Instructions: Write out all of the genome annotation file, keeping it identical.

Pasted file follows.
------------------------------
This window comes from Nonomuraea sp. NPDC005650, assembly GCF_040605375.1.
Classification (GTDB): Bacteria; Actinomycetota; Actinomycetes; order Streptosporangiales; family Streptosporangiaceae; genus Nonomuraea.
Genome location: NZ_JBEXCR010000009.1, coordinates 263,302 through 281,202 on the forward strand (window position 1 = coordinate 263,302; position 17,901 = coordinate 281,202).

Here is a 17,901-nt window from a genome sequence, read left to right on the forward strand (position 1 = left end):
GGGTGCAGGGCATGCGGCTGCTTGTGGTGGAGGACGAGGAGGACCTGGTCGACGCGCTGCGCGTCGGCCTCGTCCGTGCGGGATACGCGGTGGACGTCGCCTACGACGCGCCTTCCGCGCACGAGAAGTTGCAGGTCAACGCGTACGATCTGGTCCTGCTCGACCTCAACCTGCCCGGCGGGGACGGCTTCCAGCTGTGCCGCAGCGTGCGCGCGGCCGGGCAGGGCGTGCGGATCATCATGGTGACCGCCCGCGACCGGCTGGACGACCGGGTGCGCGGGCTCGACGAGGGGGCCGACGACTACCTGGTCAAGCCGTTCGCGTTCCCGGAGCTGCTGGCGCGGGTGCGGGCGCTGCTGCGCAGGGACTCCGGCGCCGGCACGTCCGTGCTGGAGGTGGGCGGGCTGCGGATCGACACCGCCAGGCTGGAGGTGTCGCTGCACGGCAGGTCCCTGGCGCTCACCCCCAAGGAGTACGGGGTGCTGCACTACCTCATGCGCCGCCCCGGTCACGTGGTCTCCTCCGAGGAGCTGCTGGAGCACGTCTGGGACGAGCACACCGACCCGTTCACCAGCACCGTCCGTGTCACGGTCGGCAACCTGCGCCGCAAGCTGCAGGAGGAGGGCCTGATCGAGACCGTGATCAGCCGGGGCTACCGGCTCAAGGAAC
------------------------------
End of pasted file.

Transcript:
This window comes from Nonomuraea sp. NPDC005650, assembly GCF_040605375.1.
Classification (GTDB): Bacteria; Actinomycetota; Actinomycetes; order Streptosporangiales; family Streptosporangiaceae; genus Nonomuraea.
Genome location: NZ_JBEXCR010000009.1, coordinates 263,302 through 281,202 on the forward strand (window position 1 = coordinate 263,302; position 17,901 = coordinate 281,202).

Here is a 17,901-nt window from a genome sequence, read left to right on the forward strand (position 1 = left end):
GGGTGCAGGGCATGCGGCTGCTTGTGGTGGAGGACGAGGAGGACCTGGTCGACGCGCTGCGCGTCGGCCTCGTCCGTGCGGGATACGCGGTGGACGTCGCCTACGACGCGCCTTCCGCGCACGAGAAGTTGCAGGTCAACGCGTACGATCTGGTCCTGCTCGACCTCAACCTGCCCGGCGGGGACGGCTTCCAGCTGTGCCGCAGCGTGCGCGCGGCCGGGCAGGGCGTGCGGATCATCATGGTGACCGCCCGCGACCGGCTGGACGACCGGGTGCGCGGGCTCGACGAGGGGGCCGACGACTACCTGGTCAAGCCGTTCGCGTTCCCGGAGCTGCTGGCGCGGGTGCGGGCGCTGCTGCGCAGGGACTCCGGCGCCGGCACGTCCGTGCTGGAGGTGGGCGGGCTGCGGATCGACACCGCCAGGCTGGAGGTGTCGCTGCACGGCAGGTCCCTGGCGCTCACCCCCAAGGAGTACGGGGTGCTGCACTACCTCATGCGCCGCCCCGGTCACGTGGTCTCCTCCGAGGAGCTGCTGGAGCACGTCTGGGACGAGCACACCGACCCGTTCACCAGCACCGTCCGTGTCACGGTCGGCAACCTGCGCCGCAAGCTGCAGGAGGAGGGCCTGATCGAGACCGTGATCAGCCGGGGCTACCGGCTCAAGGAAC